Because we can fulfill current want—whether it be for a drink of water a few moments from now, a comfortable retirement in thirty years, or peace on Earth—only in the future, we realize value only to the extent that we predict with accuracy greater than that we can achieve by pure chance both that we will feel satisfaction when we attain our ends and that we will prove our means sufficient.
Over many millennia, humans have identified a set of behaviors, which we now term a “scientific method” or “science,” by which we discover repeating patterns and use them to make successful predictions. We have included in this method questioning, observing (both with physical senses and by introspection), reasoning, predicting, testing prediction against experience, inviting others to do so, and—critically important—repeating these behaviors without end.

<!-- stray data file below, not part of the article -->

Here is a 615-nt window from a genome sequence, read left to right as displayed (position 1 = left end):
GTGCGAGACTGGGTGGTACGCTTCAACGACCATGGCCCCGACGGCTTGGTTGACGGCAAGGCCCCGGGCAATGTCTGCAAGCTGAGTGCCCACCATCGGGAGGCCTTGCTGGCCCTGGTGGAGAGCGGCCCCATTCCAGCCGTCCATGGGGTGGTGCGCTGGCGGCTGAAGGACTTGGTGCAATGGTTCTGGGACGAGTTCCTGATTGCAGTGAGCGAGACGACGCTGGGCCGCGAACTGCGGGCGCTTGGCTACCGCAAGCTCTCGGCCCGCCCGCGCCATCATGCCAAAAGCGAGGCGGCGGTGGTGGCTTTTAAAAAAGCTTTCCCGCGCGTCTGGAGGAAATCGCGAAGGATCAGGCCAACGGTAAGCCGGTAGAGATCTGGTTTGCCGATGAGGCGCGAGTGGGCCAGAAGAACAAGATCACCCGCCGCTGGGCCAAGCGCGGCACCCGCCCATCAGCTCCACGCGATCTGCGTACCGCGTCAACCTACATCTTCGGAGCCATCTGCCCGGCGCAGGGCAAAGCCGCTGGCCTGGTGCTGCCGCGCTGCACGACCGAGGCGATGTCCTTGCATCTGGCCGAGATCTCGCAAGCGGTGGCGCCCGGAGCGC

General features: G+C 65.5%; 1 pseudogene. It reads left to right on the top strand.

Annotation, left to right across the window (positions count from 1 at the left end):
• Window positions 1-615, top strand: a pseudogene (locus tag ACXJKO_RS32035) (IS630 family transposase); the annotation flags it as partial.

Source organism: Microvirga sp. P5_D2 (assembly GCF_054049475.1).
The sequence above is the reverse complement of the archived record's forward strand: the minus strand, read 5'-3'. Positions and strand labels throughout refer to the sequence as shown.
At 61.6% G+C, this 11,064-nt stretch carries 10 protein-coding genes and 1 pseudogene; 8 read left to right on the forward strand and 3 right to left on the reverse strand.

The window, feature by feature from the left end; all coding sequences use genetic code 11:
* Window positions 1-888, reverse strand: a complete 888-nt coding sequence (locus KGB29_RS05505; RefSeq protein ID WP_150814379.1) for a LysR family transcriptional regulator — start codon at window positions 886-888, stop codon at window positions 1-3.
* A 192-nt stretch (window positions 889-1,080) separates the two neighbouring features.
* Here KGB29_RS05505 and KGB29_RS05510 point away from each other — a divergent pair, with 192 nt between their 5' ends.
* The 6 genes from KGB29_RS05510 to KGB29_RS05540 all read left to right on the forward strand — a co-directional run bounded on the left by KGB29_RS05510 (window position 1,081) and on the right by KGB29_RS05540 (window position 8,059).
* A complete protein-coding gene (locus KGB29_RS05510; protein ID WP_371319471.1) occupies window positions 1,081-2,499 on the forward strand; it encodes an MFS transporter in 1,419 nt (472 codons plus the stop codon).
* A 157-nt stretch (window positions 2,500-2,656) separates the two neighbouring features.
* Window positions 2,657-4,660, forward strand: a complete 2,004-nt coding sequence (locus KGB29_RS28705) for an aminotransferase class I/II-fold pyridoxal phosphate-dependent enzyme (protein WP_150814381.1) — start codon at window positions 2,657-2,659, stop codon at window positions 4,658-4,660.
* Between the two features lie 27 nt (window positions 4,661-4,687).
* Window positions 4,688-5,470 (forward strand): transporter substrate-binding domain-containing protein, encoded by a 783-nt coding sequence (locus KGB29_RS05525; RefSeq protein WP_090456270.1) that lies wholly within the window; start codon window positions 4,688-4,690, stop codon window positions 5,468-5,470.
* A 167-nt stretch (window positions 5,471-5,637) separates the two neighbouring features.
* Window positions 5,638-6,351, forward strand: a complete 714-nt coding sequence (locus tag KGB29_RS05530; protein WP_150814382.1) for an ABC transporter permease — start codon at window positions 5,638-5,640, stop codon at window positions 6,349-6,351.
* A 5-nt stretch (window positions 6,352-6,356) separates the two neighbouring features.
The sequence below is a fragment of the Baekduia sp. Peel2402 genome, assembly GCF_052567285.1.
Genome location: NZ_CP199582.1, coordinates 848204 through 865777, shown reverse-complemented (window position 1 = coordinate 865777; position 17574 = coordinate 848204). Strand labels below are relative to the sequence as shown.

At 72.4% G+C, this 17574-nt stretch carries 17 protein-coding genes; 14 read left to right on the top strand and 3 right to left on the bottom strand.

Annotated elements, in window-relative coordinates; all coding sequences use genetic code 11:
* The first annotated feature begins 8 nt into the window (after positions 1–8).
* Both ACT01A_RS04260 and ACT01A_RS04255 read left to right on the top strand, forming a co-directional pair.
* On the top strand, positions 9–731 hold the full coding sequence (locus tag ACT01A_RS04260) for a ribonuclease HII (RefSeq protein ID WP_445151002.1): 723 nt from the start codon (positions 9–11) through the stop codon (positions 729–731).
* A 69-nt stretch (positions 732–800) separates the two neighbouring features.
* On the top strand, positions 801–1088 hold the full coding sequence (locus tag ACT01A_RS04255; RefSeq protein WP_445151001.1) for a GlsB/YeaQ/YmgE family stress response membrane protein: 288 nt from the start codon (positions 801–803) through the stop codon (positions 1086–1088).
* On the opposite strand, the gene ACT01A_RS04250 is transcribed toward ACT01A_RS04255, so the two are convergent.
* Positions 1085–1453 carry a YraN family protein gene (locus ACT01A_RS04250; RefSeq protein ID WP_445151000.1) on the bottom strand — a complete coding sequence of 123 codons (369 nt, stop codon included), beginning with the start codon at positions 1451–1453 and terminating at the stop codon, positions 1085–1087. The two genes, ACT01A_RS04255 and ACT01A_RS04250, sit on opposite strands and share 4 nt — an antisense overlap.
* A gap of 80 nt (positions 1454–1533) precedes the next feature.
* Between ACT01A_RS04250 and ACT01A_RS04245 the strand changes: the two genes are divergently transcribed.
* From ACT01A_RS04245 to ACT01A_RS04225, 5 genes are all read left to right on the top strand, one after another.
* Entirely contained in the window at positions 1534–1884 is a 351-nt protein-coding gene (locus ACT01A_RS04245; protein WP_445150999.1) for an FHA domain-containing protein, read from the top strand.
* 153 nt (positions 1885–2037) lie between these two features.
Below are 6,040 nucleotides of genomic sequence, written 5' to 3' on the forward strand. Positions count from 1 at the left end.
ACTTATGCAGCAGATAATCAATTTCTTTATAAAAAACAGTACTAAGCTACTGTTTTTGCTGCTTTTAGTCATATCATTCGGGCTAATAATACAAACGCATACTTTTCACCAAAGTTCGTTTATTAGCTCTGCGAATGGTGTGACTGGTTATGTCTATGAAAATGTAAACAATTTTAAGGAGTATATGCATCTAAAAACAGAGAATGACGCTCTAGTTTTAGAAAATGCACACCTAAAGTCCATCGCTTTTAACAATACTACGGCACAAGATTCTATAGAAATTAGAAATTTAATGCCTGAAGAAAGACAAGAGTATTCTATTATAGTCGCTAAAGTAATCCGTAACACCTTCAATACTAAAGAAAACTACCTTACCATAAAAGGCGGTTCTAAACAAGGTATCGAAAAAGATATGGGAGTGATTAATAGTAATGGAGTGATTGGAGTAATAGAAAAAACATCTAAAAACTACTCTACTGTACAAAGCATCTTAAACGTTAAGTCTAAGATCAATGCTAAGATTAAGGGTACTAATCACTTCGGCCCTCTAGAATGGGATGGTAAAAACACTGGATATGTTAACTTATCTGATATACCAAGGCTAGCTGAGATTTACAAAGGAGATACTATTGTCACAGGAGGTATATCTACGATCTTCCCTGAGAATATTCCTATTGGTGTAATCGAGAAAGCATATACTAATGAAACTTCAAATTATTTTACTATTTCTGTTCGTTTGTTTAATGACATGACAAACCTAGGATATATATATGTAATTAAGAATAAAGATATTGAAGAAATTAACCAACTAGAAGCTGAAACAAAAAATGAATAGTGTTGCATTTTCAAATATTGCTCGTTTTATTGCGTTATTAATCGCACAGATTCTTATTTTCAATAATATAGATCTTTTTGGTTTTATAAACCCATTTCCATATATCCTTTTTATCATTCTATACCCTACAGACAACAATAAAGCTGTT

Whenever we ask, “What do I want?” or “How can I get it?”—that is, whenever we address questions of value—we have opportunity to practice science. By evolving to practice more competently, we may more accurately discern and more fully realize value. We may more often get what we want and be satisfied with what we get.
Despite this trend to valuescience, people around the globe still hold many, and in some cases nearly all questions of value as we describe them here beyond the purview of science. As more people more broadly and consistently apply science to these, we evolve shared culture that we make basis for cooperating to live and die well. ❧